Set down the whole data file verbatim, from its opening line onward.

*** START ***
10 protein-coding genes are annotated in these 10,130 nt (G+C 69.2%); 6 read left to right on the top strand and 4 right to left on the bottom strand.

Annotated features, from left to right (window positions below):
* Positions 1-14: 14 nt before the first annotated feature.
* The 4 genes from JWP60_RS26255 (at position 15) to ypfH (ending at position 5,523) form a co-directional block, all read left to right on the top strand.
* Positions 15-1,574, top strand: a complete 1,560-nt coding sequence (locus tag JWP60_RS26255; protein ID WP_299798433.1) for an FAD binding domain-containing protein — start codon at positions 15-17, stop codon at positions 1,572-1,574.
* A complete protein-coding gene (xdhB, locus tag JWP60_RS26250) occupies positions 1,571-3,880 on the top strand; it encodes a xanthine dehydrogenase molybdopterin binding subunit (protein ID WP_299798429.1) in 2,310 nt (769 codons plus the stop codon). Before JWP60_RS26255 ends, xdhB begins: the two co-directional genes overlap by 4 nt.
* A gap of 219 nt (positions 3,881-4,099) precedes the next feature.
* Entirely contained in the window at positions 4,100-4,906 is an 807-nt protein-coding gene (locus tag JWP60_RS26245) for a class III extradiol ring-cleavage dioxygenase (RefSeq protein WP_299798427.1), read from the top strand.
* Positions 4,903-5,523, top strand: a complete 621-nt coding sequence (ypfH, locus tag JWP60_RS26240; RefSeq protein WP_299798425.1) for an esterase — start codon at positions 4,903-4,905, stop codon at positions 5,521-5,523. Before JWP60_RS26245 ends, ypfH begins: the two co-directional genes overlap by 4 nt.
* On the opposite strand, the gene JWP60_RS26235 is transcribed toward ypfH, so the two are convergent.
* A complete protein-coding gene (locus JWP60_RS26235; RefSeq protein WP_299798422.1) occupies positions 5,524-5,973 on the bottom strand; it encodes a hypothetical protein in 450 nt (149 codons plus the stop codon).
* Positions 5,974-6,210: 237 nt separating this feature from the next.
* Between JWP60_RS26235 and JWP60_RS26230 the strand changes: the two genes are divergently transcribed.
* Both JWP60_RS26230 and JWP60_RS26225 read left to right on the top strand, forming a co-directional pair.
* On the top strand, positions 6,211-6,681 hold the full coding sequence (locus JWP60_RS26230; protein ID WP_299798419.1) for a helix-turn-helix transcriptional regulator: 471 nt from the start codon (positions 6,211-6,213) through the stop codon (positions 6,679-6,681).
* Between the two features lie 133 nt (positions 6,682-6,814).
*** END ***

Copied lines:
10 protein-coding genes are annotated in these 10,130 nt (G+C 69.2%); 6 read left to right on the top strand and 4 right to left on the bottom strand.

Annotated features, from left to right (window positions below):
* Positions 1-14: 14 nt before the first annotated feature.
* The 4 genes from JWP60_RS26255 (at position 15) to ypfH (ending at position 5,523) form a co-directional block, all read left to right on the top strand.
* Positions 15-1,574, top strand: a complete 1,560-nt coding sequence (locus tag JWP60_RS26255; protein ID WP_299798433.1) for an FAD binding domain-containing protein — start codon at positions 15-17, stop codon at positions 1,572-1,574.
* A complete protein-coding gene (xdhB, locus tag JWP60_RS26250) occupies positions 1,571-3,880 on the top strand; it encodes a xanthine dehydrogenase molybdopterin binding subunit (protein ID WP_299798429.1) in 2,310 nt (769 codons plus the stop codon). Before JWP60_RS26255 ends, xdhB begins: the two co-directional genes overlap by 4 nt.
* A gap of 219 nt (positions 3,881-4,099) precedes the next feature.
* Entirely contained in the window at positions 4,100-4,906 is an 807-nt protein-coding gene (locus tag JWP60_RS26245) for a class III extradiol ring-cleavage dioxygenase (RefSeq protein WP_299798427.1), read from the top strand.
* Positions 4,903-5,523, top strand: a complete 621-nt coding sequence (ypfH, locus tag JWP60_RS26240; RefSeq protein WP_299798425.1) for an esterase — start codon at positions 4,903-4,905, stop codon at positions 5,521-5,523. Before JWP60_RS26245 ends, ypfH begins: the two co-directional genes overlap by 4 nt.
* On the opposite strand, the gene JWP60_RS26235 is transcribed toward ypfH, so the two are convergent.
* A complete protein-coding gene (locus JWP60_RS26235; RefSeq protein WP_299798422.1) occupies positions 5,524-5,973 on the bottom strand; it encodes a hypothetical protein in 450 nt (149 codons plus the stop codon).
* Positions 5,974-6,210: 237 nt separating this feature from the next.
* Between JWP60_RS26235 and JWP60_RS26230 the strand changes: the two genes are divergently transcribed.
* Both JWP60_RS26230 and JWP60_RS26225 read left to right on the top strand, forming a co-directional pair.
* On the top strand, positions 6,211-6,681 hold the full coding sequence (locus JWP60_RS26230; protein ID WP_299798419.1) for a helix-turn-helix transcriptional regulator: 471 nt from the start codon (positions 6,211-6,213) through the stop codon (positions 6,679-6,681).
* Between the two features lie 133 nt (positions 6,682-6,814).